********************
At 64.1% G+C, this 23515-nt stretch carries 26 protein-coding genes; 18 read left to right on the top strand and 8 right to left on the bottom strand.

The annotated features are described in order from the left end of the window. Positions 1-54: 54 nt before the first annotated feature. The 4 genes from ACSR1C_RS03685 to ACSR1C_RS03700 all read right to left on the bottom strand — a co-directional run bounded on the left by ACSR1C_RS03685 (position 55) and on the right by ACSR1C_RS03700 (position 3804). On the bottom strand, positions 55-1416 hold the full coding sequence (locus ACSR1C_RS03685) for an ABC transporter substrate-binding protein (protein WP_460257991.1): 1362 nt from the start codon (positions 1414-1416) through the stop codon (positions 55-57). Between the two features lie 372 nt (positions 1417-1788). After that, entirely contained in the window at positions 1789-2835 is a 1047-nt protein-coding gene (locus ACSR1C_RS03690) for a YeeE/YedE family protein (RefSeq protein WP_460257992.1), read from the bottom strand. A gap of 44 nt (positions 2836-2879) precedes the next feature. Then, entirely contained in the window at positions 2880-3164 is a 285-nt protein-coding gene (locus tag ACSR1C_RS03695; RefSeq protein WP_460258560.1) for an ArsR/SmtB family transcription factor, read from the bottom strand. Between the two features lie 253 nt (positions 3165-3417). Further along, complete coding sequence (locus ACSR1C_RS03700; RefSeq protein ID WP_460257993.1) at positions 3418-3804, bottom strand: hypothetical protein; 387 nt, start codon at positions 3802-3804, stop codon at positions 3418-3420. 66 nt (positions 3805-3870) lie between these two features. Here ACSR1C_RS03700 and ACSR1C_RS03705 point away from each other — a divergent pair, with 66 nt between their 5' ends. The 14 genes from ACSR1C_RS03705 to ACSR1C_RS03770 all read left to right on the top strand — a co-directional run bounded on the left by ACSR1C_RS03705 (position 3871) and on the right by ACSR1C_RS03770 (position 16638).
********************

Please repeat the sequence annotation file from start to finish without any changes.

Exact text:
At 64.1% G+C, this 23515-nt stretch carries 26 protein-coding genes; 18 read left to right on the top strand and 8 right to left on the bottom strand.

The annotated features are described in order from the left end of the window. Positions 1-54: 54 nt before the first annotated feature. The 4 genes from ACSR1C_RS03685 to ACSR1C_RS03700 all read right to left on the bottom strand — a co-directional run bounded on the left by ACSR1C_RS03685 (position 55) and on the right by ACSR1C_RS03700 (position 3804). On the bottom strand, positions 55-1416 hold the full coding sequence (locus ACSR1C_RS03685) for an ABC transporter substrate-binding protein (protein WP_460257991.1): 1362 nt from the start codon (positions 1414-1416) through the stop codon (positions 55-57). Between the two features lie 372 nt (positions 1417-1788). After that, entirely contained in the window at positions 1789-2835 is a 1047-nt protein-coding gene (locus ACSR1C_RS03690) for a YeeE/YedE family protein (RefSeq protein WP_460257992.1), read from the bottom strand. A gap of 44 nt (positions 2836-2879) precedes the next feature. Then, entirely contained in the window at positions 2880-3164 is a 285-nt protein-coding gene (locus tag ACSR1C_RS03695; RefSeq protein WP_460258560.1) for an ArsR/SmtB family transcription factor, read from the bottom strand. Between the two features lie 253 nt (positions 3165-3417). Further along, complete coding sequence (locus ACSR1C_RS03700; RefSeq protein ID WP_460257993.1) at positions 3418-3804, bottom strand: hypothetical protein; 387 nt, start codon at positions 3802-3804, stop codon at positions 3418-3420. 66 nt (positions 3805-3870) lie between these two features. Here ACSR1C_RS03700 and ACSR1C_RS03705 point away from each other — a divergent pair, with 66 nt between their 5' ends. The 14 genes from ACSR1C_RS03705 to ACSR1C_RS03770 all read left to right on the top strand — a co-directional run bounded on the left by ACSR1C_RS03705 (position 3871) and on the right by ACSR1C_RS03770 (position 16638).